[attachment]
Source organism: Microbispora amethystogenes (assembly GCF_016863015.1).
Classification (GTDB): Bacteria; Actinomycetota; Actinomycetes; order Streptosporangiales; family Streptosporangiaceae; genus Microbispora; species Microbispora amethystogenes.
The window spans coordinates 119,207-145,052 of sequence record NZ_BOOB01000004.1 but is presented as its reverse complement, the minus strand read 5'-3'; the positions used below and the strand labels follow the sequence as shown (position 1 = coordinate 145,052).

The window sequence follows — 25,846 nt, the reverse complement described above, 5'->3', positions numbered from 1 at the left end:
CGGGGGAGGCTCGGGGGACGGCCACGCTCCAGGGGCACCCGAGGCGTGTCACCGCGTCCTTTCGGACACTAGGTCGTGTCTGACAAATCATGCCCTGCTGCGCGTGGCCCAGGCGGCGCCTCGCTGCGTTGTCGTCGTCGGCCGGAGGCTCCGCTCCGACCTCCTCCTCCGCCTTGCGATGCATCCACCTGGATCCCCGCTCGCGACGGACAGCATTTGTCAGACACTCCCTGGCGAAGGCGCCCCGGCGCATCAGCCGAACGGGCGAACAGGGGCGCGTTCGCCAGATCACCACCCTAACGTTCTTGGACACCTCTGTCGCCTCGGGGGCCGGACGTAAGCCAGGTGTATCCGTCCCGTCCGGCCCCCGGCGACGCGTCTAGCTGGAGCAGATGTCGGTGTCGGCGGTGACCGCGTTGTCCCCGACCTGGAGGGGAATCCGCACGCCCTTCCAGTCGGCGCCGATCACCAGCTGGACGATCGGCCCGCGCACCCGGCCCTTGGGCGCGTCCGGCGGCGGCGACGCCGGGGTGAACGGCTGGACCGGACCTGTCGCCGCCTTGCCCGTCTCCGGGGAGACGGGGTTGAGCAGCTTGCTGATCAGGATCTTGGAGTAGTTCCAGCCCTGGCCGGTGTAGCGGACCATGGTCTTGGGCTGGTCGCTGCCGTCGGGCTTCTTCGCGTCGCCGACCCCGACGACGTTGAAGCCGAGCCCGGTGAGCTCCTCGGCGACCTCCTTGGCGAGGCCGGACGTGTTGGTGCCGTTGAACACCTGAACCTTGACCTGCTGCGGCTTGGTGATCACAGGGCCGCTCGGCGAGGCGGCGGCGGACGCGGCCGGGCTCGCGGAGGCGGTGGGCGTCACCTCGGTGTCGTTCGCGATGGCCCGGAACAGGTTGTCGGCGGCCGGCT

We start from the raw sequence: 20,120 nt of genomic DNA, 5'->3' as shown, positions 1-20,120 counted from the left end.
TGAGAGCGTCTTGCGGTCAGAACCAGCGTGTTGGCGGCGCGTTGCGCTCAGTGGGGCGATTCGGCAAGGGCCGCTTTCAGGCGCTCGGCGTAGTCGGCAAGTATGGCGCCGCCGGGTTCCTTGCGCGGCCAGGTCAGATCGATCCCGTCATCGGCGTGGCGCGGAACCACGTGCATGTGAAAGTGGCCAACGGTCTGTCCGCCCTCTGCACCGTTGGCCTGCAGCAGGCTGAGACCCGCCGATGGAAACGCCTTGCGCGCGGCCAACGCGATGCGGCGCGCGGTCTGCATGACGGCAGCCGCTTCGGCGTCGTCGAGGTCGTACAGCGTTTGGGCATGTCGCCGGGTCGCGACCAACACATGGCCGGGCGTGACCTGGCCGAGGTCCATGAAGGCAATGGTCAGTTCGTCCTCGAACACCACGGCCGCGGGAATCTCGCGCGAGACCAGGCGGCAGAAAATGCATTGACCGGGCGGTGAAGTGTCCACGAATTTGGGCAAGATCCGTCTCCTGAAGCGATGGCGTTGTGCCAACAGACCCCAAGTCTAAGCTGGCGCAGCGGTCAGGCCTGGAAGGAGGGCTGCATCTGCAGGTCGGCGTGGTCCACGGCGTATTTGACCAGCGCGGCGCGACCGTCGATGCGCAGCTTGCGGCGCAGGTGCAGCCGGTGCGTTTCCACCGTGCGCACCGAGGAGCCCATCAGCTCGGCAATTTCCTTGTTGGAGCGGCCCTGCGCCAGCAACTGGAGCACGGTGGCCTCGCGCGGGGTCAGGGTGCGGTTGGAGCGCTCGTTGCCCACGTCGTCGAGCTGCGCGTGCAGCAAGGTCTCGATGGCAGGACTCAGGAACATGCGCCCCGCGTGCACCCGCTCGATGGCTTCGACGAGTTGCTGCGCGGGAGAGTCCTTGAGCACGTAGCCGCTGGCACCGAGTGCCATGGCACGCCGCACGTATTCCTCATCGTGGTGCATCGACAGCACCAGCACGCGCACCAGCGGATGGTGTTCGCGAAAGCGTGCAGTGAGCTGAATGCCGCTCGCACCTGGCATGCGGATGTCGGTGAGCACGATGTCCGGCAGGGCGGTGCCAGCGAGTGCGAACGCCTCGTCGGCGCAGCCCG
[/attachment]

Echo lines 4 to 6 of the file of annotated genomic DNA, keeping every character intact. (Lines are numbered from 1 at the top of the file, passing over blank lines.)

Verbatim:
The window sequence follows — 25,846 nt, the reverse complement described above, 5'->3', positions numbered from 1 at the left end:
CGGGGGAGGCTCGGGGGACGGCCACGCTCCAGGGGCACCCGAGGCGTGTCACCGCGTCCTTTCGGACACTAGGTCGTGTCTGACAAATCATGCCCTGCTGCGCGTGGCCCAGGCGGCGCCTCGCTGCGTTGTCGTCGTCGGCCGGAGGCTCCGCTCCGACCTCCTCCTCCGCCTTGCGATGCATCCACCTGGATCCCCGCTCGCGACGGACAGCATTTGTCAGACACTCCCTGGCGAAGGCGCCCCGGCGCATCAGCCGAACGGGCGAACAGGGGCGCGTTCGCCAGATCACCACCCTAACGTTCTTGGACACCTCTGTCGCCTCGGGGGCCGGACGTAAGCCAGGTGTATCCGTCCCGTCCGGCCCCCGGCGACGCGTCTAGCTGGAGCAGATGTCGGTGTCGGCGGTGACCGCGTTGTCCCCGACCTGGAGGGGAATCCGCACGCCCTTCCAGTCGGCGCCGATCACCAGCTGGACGATCGGCCCGCGCACCCGGCCCTTGGGCGCGTCCGGCGGCGGCGACGCCGGGGTGAACGGCTGGACCGGACCTGTCGCCGCCTTGCCCGTCTCCGGGGAGACGGGGTTGAGCAGCTTGCTGATCAGGATCTTGGAGTAGTTCCAGCCCTGGCCGGTGTAGCGGACCATGGTCTTGGGCTGGTCGCTGCCGTCGGGCTTCTTCGCGTCGCCGACCCCGACGACGTTGAAGCCGAGCCCGGTGAGCTCCTCGGCGACCTCCTTGGCGAGGCCGGACGTGTTGGTGCCGTTGAACACCTGAACCTTGACCTGCTGCGGCTTGGTGATCACAGGGCCGCTCGGCGAGGCGGCGGCGGACGCGGCCGGGCTCGCGGAGGCGGTGGGCGTCACCTCGGTGTCGTTCGCGATGGCCCGGAACAGGTTGTCGGCGGCCGGCT

We start from the raw sequence: 20,120 nt of genomic DNA, 5'->3' as shown, positions 1-20,120 counted from the left end.